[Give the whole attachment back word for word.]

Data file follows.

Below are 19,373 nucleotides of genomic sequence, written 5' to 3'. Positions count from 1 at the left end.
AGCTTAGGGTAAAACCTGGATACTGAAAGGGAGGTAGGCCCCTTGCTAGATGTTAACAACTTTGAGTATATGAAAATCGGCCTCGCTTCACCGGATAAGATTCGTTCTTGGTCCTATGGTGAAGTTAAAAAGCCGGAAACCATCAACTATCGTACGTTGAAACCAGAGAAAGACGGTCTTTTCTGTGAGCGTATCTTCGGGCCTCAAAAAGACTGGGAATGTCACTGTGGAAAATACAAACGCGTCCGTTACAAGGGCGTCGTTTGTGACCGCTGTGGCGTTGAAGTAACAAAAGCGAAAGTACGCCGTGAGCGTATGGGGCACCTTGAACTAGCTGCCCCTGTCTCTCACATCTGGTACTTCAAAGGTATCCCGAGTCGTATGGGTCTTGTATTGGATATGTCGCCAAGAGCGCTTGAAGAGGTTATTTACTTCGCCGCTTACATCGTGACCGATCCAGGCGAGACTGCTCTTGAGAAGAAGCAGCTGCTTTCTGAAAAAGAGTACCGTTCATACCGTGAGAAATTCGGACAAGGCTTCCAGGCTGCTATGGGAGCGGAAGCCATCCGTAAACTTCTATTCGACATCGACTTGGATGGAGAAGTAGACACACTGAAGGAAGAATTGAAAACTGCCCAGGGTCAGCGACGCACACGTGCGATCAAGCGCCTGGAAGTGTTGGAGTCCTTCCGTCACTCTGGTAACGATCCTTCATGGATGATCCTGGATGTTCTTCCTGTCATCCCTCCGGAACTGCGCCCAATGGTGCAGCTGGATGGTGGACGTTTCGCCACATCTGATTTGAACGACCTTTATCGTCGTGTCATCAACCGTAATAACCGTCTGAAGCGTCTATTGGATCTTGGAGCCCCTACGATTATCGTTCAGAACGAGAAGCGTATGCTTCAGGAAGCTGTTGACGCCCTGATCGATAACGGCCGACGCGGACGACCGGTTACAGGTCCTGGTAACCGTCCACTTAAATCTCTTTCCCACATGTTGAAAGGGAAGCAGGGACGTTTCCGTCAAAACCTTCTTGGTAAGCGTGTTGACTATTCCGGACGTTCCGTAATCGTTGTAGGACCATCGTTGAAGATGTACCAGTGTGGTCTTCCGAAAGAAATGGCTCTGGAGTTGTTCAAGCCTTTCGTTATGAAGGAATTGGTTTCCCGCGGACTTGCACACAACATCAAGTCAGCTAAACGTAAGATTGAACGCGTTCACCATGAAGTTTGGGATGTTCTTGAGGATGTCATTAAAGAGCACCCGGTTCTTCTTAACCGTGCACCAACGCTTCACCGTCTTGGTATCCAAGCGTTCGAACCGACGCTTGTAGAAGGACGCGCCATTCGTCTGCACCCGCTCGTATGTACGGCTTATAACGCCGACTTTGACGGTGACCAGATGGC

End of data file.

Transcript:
Below are 19,373 nucleotides of genomic sequence, written 5' to 3'. Positions count from 1 at the left end.
AGCTTAGGGTAAAACCTGGATACTGAAAGGGAGGTAGGCCCCTTGCTAGATGTTAACAACTTTGAGTATATGAAAATCGGCCTCGCTTCACCGGATAAGATTCGTTCTTGGTCCTATGGTGAAGTTAAAAAGCCGGAAACCATCAACTATCGTACGTTGAAACCAGAGAAAGACGGTCTTTTCTGTGAGCGTATCTTCGGGCCTCAAAAAGACTGGGAATGTCACTGTGGAAAATACAAACGCGTCCGTTACAAGGGCGTCGTTTGTGACCGCTGTGGCGTTGAAGTAACAAAAGCGAAAGTACGCCGTGAGCGTATGGGGCACCTTGAACTAGCTGCCCCTGTCTCTCACATCTGGTACTTCAAAGGTATCCCGAGTCGTATGGGTCTTGTATTGGATATGTCGCCAAGAGCGCTTGAAGAGGTTATTTACTTCGCCGCTTACATCGTGACCGATCCAGGCGAGACTGCTCTTGAGAAGAAGCAGCTGCTTTCTGAAAAAGAGTACCGTTCATACCGTGAGAAATTCGGACAAGGCTTCCAGGCTGCTATGGGAGCGGAAGCCATCCGTAAACTTCTATTCGACATCGACTTGGATGGAGAAGTAGACACACTGAAGGAAGAATTGAAAACTGCCCAGGGTCAGCGACGCACACGTGCGATCAAGCGCCTGGAAGTGTTGGAGTCCTTCCGTCACTCTGGTAACGATCCTTCATGGATGATCCTGGATGTTCTTCCTGTCATCCCTCCGGAACTGCGCCCAATGGTGCAGCTGGATGGTGGACGTTTCGCCACATCTGATTTGAACGACCTTTATCGTCGTGTCATCAACCGTAATAACCGTCTGAAGCGTCTATTGGATCTTGGAGCCCCTACGATTATCGTTCAGAACGAGAAGCGTATGCTTCAGGAAGCTGTTGACGCCCTGATCGATAACGGCCGACGCGGACGACCGGTTACAGGTCCTGGTAACCGTCCACTTAAATCTCTTTCCCACATGTTGAAAGGGAAGCAGGGACGTTTCCGTCAAAACCTTCTTGGTAAGCGTGTTGACTATTCCGGACGTTCCGTAATCGTTGTAGGACCATCGTTGAAGATGTACCAGTGTGGTCTTCCGAAAGAAATGGCTCTGGAGTTGTTCAAGCCTTTCGTTATGAAGGAATTGGTTTCCCGCGGACTTGCACACAACATCAAGTCAGCTAAACGTAAGATTGAACGCGTTCACCATGAAGTTTGGGATGTTCTTGAGGATGTCATTAAAGAGCACCCGGTTCTTCTTAACCGTGCACCAACGCTTCACCGTCTTGGTATCCAAGCGTTCGAACCGACGCTTGTAGAAGGACGCGCCATTCGTCTGCACCCGCTCGTATGTACGGCTTATAACGCCGACTTTGACGGTGACCAGATGGC